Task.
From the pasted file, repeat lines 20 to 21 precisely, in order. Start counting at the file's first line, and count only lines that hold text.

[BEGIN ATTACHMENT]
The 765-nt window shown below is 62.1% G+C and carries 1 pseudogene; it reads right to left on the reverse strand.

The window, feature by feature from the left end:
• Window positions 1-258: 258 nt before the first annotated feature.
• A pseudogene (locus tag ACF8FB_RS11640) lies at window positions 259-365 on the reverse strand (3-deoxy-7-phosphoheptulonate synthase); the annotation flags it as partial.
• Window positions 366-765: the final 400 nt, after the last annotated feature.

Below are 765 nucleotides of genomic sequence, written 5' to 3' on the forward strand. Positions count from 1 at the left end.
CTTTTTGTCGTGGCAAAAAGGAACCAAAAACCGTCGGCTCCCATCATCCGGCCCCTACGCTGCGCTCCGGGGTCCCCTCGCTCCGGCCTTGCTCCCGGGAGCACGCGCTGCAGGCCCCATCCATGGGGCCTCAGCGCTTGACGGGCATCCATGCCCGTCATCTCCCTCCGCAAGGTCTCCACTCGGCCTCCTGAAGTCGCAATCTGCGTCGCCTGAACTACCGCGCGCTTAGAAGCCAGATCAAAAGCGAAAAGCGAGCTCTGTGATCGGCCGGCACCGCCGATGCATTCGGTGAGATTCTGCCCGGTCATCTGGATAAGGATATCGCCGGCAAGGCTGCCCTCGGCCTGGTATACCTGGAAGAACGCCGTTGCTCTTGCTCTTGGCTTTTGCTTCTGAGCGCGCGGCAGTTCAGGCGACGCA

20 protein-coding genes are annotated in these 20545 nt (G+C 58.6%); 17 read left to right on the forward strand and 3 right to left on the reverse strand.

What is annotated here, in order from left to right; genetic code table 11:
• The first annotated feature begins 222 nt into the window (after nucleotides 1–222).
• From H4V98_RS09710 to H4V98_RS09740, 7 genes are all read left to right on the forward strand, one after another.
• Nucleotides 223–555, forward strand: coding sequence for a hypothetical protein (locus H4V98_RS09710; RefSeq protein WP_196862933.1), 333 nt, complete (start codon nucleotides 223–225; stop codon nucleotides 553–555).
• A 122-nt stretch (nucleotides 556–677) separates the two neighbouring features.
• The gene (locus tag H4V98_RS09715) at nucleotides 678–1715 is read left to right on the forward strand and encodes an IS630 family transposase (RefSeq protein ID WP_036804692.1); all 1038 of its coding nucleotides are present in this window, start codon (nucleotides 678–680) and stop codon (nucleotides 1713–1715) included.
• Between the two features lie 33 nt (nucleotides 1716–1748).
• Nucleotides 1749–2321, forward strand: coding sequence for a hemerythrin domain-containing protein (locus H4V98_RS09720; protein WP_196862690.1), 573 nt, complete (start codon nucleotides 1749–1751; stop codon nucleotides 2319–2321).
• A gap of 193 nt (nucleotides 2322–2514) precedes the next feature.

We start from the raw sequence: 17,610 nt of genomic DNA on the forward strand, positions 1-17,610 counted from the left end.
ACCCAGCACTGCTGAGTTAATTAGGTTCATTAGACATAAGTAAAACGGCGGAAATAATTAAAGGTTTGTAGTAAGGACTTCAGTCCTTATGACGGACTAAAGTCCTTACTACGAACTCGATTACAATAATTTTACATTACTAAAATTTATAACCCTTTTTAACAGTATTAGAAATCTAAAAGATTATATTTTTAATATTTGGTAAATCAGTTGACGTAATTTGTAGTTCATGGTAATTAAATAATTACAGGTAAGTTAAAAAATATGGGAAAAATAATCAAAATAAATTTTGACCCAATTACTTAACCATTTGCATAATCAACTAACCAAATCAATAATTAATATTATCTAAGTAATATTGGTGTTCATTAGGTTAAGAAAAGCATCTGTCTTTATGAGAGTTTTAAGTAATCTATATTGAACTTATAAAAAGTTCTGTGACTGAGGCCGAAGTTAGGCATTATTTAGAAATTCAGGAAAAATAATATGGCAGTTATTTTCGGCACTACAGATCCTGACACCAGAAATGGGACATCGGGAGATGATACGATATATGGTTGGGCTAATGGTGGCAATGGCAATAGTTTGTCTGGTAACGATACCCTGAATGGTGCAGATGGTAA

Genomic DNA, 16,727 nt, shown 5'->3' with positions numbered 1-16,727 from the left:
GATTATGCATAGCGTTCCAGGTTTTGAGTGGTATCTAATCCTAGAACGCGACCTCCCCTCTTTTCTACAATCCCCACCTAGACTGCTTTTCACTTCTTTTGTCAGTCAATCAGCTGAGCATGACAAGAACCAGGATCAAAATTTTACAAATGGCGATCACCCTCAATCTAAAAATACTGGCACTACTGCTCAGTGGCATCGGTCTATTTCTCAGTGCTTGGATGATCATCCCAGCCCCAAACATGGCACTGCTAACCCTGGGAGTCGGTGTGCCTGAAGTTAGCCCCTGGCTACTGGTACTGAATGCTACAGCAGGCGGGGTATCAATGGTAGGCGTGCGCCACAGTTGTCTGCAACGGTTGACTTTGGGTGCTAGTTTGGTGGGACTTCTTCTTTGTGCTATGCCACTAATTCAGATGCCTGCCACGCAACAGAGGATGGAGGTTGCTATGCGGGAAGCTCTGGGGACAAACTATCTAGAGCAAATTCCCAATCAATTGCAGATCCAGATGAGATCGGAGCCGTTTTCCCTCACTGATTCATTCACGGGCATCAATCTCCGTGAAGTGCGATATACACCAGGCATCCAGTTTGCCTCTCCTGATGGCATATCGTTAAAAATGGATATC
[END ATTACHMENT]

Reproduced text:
Genomic DNA, 16,727 nt, shown 5'->3' with positions numbered 1-16,727 from the left:
GATTATGCATAGCGTTCCAGGTTTTGAGTGGTATCTAATCCTAGAACGCGACCTCCCCTCTTTTCTACAATCCCCACCTAGACTGCTTTTCACTTCTTTTGTCAGTCAATCAGCTGAGCATGACAAGAACCAGGATCAAAATTTTACAAATGGCGATCACCCTCAATCTAAAAATACTGGCACTACTGCTCAGTGGCATCGGTCTATTTCTCAGTGCTTGGATGATCATCCCAGCCCCAAACATGGCACTGCTAACCCTGGGAGTCGGTGTGCCTGAAGTTAGCCCCTGGCTACTGGTACTGAATGCTACAGCAGGCGGGGTATCAATGGTAGGCGTGCGCCACAGTTGTCTGCAACGGTTGACTTTGGGTGCTAGTTTGGTGGGACTTCTTCTTTGTGCTATGCCACTAATTCAGATGCCTGCCACGCAACAGAGGATGGAGGTTGCTATGCGGGAAGCTCTGGGGACAAACTATCTAGAGCAAATTCCCAATCAATTGCAGATCCAGATGAGATCGGAGCCGTTTTCCCTCACTGATTCATTCACGGGCATCAATCTCCGTGAAGTGCGATATACACCAGGCATCCAGTTTGCCTCTCCTGATGGCATATCGTTAAAAATGGATATC